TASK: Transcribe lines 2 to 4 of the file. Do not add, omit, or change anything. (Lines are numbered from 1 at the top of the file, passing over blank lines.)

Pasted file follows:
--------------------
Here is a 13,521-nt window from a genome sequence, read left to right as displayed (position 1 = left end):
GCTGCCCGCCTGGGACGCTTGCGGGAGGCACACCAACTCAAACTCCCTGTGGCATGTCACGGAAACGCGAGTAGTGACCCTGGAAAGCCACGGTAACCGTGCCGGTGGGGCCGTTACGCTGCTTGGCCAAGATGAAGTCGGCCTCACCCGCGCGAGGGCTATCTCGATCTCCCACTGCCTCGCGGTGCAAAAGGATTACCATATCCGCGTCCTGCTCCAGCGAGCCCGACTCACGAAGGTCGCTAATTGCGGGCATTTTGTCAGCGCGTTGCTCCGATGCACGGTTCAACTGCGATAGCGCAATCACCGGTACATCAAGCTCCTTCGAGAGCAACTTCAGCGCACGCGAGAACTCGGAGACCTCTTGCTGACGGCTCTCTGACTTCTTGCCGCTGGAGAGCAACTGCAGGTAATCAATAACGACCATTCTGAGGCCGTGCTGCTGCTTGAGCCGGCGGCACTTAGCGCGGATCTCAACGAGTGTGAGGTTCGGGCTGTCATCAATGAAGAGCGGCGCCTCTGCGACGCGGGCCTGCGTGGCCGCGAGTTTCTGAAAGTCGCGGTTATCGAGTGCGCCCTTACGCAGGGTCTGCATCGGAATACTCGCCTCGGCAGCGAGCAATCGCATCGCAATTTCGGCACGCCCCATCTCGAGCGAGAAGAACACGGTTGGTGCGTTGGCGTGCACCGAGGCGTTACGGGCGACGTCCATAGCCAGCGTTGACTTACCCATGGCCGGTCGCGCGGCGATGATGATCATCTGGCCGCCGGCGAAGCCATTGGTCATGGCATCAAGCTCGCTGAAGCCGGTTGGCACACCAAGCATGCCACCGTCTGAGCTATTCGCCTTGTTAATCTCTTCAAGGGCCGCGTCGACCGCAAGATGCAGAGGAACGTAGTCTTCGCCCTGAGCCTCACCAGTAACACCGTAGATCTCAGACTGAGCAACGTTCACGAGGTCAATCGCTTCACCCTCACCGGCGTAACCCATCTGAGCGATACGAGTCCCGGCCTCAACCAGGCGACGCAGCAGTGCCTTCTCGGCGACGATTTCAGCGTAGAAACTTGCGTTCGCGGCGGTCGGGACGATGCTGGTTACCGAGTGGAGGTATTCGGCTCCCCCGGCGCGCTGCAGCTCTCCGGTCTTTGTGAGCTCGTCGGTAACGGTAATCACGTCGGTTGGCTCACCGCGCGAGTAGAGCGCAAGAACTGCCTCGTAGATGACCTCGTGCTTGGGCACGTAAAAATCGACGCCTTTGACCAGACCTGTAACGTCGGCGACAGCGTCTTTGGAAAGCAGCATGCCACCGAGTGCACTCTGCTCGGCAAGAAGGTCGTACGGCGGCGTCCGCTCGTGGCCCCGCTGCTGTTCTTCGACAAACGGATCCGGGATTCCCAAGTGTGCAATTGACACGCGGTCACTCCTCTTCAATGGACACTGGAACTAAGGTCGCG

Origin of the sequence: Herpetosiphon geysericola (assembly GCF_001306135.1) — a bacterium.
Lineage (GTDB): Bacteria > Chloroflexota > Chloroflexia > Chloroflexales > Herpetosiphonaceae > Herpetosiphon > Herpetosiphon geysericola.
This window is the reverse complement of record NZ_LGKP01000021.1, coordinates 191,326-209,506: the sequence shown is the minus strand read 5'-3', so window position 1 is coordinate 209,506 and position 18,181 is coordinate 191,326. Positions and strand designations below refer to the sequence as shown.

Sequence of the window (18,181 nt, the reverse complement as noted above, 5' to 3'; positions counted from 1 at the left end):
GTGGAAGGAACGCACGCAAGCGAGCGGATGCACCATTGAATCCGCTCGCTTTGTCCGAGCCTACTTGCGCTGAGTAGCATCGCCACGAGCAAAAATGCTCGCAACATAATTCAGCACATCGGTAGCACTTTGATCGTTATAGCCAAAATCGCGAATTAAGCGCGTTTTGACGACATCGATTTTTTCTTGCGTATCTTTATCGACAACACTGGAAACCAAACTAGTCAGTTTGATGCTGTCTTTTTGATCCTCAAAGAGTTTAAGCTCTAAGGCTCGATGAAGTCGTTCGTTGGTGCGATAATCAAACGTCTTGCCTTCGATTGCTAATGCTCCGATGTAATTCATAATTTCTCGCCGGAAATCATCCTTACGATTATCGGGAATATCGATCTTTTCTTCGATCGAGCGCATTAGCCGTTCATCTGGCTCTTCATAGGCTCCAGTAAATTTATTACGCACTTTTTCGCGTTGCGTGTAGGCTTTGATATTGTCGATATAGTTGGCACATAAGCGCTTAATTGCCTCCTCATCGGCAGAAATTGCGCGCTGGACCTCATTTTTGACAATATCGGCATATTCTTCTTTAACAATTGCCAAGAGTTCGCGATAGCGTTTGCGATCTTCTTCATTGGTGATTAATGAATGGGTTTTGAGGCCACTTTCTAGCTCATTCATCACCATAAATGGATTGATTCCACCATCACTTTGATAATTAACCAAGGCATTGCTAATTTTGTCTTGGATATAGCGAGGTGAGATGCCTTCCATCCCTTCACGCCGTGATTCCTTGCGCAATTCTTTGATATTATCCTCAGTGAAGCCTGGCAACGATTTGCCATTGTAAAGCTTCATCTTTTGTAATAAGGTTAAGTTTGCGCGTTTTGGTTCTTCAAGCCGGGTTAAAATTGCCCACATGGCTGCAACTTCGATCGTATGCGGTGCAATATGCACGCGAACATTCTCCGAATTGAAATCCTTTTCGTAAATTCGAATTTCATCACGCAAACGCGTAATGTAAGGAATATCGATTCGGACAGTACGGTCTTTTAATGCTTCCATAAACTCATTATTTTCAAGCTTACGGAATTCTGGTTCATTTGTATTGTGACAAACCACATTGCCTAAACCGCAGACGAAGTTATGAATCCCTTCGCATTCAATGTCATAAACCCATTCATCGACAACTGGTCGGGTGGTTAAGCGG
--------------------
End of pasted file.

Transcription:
GCTGCCCGCCTGGGACGCTTGCGGGAGGCACACCAACTCAAACTCCCTGTGGCATGTCACGGAAACGCGAGTAGTGACCCTGGAAAGCCACGGTAACCGTGCCGGTGGGGCCGTTACGCTGCTTGGCCAAGATGAAGTCGGCCTCACCCGCGCGAGGGCTATCTCGATCTCCCACTGCCTCGCGGTGCAAAAGGATTACCATATCCGCGTCCTGCTCCAGCGAGCCCGACTCACGAAGGTCGCTAATTGCGGGCATTTTGTCAGCGCGTTGCTCCGATGCACGGTTCAACTGCGATAGCGCAATCACCGGTACATCAAGCTCCTTCGAGAGCAACTTCAGCGCACGCGAGAACTCGGAGACCTCTTGCTGACGGCTCTCTGACTTCTTGCCGCTGGAGAGCAACTGCAGGTAATCAATAACGACCATTCTGAGGCCGTGCTGCTGCTTGAGCCGGCGGCACTTAGCGCGGATCTCAACGAGTGTGAGGTTCGGGCTGTCATCAATGAAGAGCGGCGCCTCTGCGACGCGGGCCTGCGTGGCCGCGAGTTTCTGAAAGTCGCGGTTATCGAGTGCGCCCTTACGCAGGGTCTGCATCGGAATACTCGCCTCGGCAGCGAGCAATCGCATCGCAATTTCGGCACGCCCCATCTCGAGCGAGAAGAACACGGTTGGTGCGTTGGCGTGCACCGAGGCGTTACGGGCGACGTCCATAGCCAGCGTTGACTTACCCATGGCCGGTCGCGCGGCGATGATGATCATCTGGCCGCCGGCGAAGCCATTGGTCATGGCATCAAGCTCGCTGAAGCCGGTTGGCACACCAAGCATGCCACCGTCTGAGCTATTCGCCTTGTTAATCTCTTCAAGGGCCGCGTCGACCGCAAGATGCAGAGGAACGTAGTCTTCGCCCTGAGCCTCACCAGTAACACCGTAGATCTCAGACTGAGCAACGTTCACGAGGTCAATCGCTTCACCCTCACCGGCGTAACCCATCTGAGCGATACGAGTCCCGGCCTCAACCAGGCGACGCAGCAGTGCCTTCTCGGCGACGATTTCAGCGTAGAAACTTGCGTTCGCGGCGGTCGGGACGATGCTGGTTACCGAGTGGAGGTATTCGGCTCCCCCGGCGCGCTGCAGCTCTCCGGTCTTTGTGAGCTCGTCGGTAACGGTAATCACGTCGGTTGGCTCACCGCGCGAGTAGAGCGCAAGAACTGCCTCGTAGATGACCTCGTGCTTGGGCACGTAAAAATCGACGCCTTTGACCAGACCTGTAACGTCGGCGACAGCGTCTTTGGAAAGCAGCATGCCACCGAGTGCACTCTGCTCGGCAAGAAGGTCGTACGGCGGCGTCCGCTCGTGGCCCCGCTGCTGTTCTTCGACAAACGGATCCGGGATTCCCAAGTGTGCAATTGACACGCGGTCACTCCTCTTCAATGGACACTGGAACTAAGGTCGCG

Origin of the sequence: Herpetosiphon geysericola (assembly GCF_001306135.1) — a bacterium.
Lineage (GTDB): Bacteria > Chloroflexota > Chloroflexia > Chloroflexales > Herpetosiphonaceae > Herpetosiphon > Herpetosiphon geysericola.